India has launched a wide-ranging surveillance program that will give its security agencies and even income tax officials the ability to tap directly into e-mails and phone calls without oversight by courts or parliament, several sources said.
The expanded surveillance in the world’s most populous democracy, which the government says will help safeguard national security, has alarmed privacy advocates at a time when allegations of massive US digital snooping beyond American shores has set off a global furor.
The Central Monitoring System (CMS) was announced in 2011 but there has been no public debate and the government has said little about how it will work or how it will ensure that the system is not abused.
The government started to quietly roll the system out state by state in April this year, according to government officials. Eventually it will be able to target any of India’s 900 million landline and mobile phone subscribers and 120 million Internet users.
Indian officials said making details of the project public would limit its effectiveness as a clandestine intelligence-gathering tool.
No independent oversight
The new system will allow the government to listen to and tape phone conversations, read e-mails and text messages, monitor posts on Facebook, Twitter or LinkedIn and track searches on Google of selected targets, according to interviews with two other officials involved in setting up the new surveillance program, human rights activists and cyber experts.
In 2012, India sent in 4,750 requests to Google for user data, the highest in the world after the United States.
Security agencies will no longer need to seek a court order for surveillance or depend, as they do now, on internet or telephone service providers to give them the data, the government officials said.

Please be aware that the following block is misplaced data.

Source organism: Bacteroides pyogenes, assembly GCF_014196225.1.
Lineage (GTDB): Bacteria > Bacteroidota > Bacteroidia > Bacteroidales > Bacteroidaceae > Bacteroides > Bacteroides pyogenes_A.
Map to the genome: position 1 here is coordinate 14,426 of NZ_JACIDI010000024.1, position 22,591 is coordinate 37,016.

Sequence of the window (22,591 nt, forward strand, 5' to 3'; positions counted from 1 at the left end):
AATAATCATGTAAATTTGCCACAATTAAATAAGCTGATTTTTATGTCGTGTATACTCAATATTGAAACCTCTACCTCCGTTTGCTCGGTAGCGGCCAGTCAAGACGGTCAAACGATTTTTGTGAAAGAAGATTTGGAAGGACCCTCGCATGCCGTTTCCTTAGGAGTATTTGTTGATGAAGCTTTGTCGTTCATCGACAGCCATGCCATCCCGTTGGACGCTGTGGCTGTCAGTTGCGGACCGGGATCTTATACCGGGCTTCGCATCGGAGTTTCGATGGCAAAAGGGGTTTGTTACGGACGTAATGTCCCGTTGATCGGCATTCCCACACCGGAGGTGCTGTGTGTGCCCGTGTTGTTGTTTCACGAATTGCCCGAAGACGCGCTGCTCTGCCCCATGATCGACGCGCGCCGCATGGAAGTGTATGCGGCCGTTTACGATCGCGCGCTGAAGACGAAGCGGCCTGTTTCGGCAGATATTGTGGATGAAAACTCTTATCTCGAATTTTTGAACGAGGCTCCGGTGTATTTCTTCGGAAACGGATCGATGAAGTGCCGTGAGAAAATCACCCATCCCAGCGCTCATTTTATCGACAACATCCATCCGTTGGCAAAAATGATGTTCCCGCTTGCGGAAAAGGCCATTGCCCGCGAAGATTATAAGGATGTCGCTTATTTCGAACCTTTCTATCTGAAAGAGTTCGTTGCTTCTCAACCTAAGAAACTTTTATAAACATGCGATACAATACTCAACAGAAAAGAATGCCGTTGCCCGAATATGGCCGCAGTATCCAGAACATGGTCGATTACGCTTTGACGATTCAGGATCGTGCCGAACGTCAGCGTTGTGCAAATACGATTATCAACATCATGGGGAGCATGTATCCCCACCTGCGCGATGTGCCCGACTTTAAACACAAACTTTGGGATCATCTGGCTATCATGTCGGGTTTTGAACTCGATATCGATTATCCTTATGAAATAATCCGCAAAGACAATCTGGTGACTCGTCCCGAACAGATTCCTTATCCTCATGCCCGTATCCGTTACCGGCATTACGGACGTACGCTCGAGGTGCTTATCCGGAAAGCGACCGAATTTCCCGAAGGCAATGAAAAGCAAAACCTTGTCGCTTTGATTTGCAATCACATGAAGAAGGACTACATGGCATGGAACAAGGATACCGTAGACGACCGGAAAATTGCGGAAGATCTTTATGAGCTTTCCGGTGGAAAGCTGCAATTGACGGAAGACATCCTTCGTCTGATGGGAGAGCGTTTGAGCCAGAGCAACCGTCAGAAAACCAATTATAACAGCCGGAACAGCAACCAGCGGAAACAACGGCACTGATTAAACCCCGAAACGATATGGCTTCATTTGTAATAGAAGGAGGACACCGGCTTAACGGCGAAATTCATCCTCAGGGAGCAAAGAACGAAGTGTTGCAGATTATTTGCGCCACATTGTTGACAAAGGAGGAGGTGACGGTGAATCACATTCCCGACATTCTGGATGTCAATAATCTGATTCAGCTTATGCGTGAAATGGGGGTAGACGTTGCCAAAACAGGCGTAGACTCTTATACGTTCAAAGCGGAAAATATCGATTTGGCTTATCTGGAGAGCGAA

Government intercept data servers are being built on the premises of private telecommunications firms. These will allow the government to tap into communications at will without telling the service providers, according to the officials and public documents.
The top bureaucrat in the federal interior ministry and his state-level deputies will have the power to approve requests for surveillance of specific phone numbers, e-mails or social media accounts, the government officials said.
While it is not unusual for governments to have equipment at telecommunication companies and service providers, they are usually required to submit warrants or be subject to other forms of independent oversight.
The government has arrested people in the past for critical social media posts although there have been no prosecutions.
In 2010, India’s Outlook news magazine accused intelligence officials of tapping telephone calls of several politicians, including a government minister. The accusations were never proven, but led to a political uproar.
No privacy law
Nine government agencies will be authorized to make intercept requests, including the Central Bureau of Investigation (CBI), India’s elite policy agency, the Intelligence Bureau (IB), the domestic spy agency, and the income tax department.
India does not have a formal privacy law and the new surveillance system will operate under the Indian Telegraph Act – a law formulated by the British in 1885 – which gives the government freedom to monitor private conversations.
India has a long history of violence by separatist groups and other militants within its borders. More than one third of India’s 670 districts are affected by such violence, according to the South Asia Terrorism Portal. The government has escalated efforts to monitor the activities of militant groups since a Pakistan-based militant squad rampaged through Mumbai in 2008, killing 166 people. Monitoring of telephones and the Internet are part of the surveillance.
India’s junior minister for information technology, Milind Deora, said the new data collection system would actually improve citizens’ privacy because telecommunications companies would no longer be directly involved in the surveillance – only government officials would.
Source: Times of India